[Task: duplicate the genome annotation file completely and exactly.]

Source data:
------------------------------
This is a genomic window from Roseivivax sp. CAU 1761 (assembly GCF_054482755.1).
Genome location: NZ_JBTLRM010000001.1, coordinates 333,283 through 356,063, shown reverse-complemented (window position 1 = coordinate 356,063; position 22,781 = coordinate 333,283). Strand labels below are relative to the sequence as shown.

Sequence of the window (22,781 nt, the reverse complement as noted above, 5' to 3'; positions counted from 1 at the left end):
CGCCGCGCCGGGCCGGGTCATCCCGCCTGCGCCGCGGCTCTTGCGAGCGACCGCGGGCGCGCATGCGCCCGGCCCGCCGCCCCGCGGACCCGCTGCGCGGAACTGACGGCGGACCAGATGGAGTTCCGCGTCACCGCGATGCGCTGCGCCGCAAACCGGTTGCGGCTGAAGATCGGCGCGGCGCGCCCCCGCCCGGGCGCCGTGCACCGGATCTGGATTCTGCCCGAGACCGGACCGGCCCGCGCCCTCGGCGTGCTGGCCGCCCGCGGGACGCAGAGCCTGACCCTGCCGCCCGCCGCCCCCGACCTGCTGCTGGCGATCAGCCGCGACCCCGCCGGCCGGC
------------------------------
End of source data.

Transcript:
This is a genomic window from Roseivivax sp. CAU 1761 (assembly GCF_054482755.1).
Genome location: NZ_JBTLRM010000001.1, coordinates 333,283 through 356,063, shown reverse-complemented (window position 1 = coordinate 356,063; position 22,781 = coordinate 333,283). Strand labels below are relative to the sequence as shown.

Sequence of the window (22,781 nt, the reverse complement as noted above, 5' to 3'; positions counted from 1 at the left end):
CGCCGCGCCGGGCCGGGTCATCCCGCCTGCGCCGCGGCTCTTGCGAGCGACCGCGGGCGCGCATGCGCCCGGCCCGCCGCCCCGCGGACCCGCTGCGCGGAACTGACGGCGGACCAGATGGAGTTCCGCGTCACCGCGATGCGCTGCGCCGCAAACCGGTTGCGGCTGAAGATCGGCGCGGCGCGCCCCCGCCCGGGCGCCGTGCACCGGATCTGGATTCTGCCCGAGACCGGACCGGCCCGCGCCCTCGGCGTGCTGGCCGCCCGCGGGACGCAGAGCCTGACCCTGCCGCCCGCCGCCCCCGACCTGCTGCTGGCGATCAGCCGCGACCCCGCCGGCCGGC